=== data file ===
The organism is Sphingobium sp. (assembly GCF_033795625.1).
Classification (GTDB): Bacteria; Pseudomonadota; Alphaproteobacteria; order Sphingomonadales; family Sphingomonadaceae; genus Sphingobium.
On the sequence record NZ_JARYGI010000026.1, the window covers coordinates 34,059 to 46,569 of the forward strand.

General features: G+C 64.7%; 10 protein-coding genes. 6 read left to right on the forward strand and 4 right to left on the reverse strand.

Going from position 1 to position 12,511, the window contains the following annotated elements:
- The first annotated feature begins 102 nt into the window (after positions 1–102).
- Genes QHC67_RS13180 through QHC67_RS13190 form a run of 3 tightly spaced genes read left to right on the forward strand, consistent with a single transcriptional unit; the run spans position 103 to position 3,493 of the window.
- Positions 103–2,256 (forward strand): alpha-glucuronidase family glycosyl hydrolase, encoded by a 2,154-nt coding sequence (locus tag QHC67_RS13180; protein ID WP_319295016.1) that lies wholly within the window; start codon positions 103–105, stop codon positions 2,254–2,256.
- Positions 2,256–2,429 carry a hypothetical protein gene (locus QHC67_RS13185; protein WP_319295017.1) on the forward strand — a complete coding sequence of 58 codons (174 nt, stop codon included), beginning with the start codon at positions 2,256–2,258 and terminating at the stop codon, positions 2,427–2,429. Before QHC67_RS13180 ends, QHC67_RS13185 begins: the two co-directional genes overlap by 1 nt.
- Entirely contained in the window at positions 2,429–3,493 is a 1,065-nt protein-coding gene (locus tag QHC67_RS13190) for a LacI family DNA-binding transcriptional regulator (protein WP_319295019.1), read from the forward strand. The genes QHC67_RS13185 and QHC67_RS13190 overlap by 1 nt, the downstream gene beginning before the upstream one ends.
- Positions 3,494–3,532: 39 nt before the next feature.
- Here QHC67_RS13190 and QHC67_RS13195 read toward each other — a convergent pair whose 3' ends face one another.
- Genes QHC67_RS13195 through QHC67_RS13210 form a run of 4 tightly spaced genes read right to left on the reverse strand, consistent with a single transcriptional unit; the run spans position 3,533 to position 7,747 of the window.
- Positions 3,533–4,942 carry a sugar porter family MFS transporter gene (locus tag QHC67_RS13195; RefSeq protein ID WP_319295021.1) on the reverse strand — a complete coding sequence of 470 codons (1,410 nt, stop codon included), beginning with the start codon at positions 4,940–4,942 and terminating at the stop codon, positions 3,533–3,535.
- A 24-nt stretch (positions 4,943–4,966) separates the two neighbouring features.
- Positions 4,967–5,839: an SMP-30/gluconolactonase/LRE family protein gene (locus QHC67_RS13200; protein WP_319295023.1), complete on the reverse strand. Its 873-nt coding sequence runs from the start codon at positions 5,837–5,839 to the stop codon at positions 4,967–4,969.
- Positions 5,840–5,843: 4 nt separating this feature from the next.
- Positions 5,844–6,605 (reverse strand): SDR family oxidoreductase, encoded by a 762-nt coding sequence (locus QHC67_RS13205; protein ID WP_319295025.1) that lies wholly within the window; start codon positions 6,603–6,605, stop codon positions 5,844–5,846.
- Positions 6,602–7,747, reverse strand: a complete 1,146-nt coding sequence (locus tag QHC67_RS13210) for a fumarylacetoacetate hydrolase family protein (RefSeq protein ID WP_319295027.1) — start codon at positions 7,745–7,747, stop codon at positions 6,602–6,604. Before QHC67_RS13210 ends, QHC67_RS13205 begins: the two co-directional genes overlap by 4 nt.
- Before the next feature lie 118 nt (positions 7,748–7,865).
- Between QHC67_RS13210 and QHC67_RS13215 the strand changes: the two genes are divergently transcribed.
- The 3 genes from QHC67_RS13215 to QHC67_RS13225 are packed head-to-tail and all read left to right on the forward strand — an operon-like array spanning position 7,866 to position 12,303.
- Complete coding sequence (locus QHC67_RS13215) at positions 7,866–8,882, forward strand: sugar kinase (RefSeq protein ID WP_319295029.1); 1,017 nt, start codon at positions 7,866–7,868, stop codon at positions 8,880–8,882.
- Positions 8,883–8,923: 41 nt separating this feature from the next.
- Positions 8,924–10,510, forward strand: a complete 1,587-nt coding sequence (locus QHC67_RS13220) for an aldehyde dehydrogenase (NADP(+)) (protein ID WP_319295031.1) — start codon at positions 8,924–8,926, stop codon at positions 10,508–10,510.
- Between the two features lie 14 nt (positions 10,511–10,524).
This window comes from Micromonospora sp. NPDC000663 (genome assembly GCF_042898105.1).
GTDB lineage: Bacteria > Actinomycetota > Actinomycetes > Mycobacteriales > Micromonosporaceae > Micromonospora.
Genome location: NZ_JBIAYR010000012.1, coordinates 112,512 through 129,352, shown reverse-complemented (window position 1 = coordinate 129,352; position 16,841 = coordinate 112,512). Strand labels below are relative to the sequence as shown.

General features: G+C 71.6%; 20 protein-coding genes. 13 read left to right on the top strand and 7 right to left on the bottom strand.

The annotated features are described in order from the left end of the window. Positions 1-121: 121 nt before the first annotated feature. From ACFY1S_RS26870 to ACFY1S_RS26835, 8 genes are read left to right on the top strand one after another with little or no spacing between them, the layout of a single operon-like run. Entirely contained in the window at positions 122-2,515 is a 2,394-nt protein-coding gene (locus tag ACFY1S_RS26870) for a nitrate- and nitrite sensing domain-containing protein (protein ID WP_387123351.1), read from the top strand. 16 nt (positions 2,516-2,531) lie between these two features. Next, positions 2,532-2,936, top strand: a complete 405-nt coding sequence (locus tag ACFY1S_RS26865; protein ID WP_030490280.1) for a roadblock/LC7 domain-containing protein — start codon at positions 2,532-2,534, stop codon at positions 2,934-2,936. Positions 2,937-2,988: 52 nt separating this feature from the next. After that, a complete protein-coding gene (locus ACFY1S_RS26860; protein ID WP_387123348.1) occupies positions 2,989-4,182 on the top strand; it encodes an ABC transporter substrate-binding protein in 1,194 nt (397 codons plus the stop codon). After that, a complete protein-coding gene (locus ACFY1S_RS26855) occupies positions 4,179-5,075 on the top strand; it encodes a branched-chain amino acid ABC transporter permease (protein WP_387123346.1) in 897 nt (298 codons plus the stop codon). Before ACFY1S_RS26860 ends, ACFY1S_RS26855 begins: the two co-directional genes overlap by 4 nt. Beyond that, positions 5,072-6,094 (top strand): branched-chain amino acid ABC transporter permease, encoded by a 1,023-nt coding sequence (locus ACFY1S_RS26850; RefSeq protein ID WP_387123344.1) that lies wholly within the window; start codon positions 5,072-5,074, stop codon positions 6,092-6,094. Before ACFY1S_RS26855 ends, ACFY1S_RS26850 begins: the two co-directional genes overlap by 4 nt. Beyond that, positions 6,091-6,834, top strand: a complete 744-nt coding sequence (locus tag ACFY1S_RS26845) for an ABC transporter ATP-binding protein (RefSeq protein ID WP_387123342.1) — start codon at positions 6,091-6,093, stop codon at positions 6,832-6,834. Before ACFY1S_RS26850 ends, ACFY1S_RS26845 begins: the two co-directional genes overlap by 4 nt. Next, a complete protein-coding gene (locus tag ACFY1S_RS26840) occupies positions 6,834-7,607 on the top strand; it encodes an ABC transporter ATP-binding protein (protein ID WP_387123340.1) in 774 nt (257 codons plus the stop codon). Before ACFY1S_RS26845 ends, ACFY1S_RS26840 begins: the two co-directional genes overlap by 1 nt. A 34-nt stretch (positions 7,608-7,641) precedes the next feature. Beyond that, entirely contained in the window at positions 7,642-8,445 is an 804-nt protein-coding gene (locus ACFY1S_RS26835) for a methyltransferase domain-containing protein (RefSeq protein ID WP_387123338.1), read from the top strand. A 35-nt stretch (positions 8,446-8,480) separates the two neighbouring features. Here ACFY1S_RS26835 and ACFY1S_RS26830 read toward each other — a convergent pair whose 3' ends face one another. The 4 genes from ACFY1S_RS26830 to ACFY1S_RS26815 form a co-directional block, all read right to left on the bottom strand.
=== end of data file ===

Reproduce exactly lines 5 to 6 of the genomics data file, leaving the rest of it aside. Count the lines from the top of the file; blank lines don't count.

Going from position 1 to position 12,511, the window contains the following annotated elements:
- The first annotated feature begins 102 nt into the window (after positions 1–102).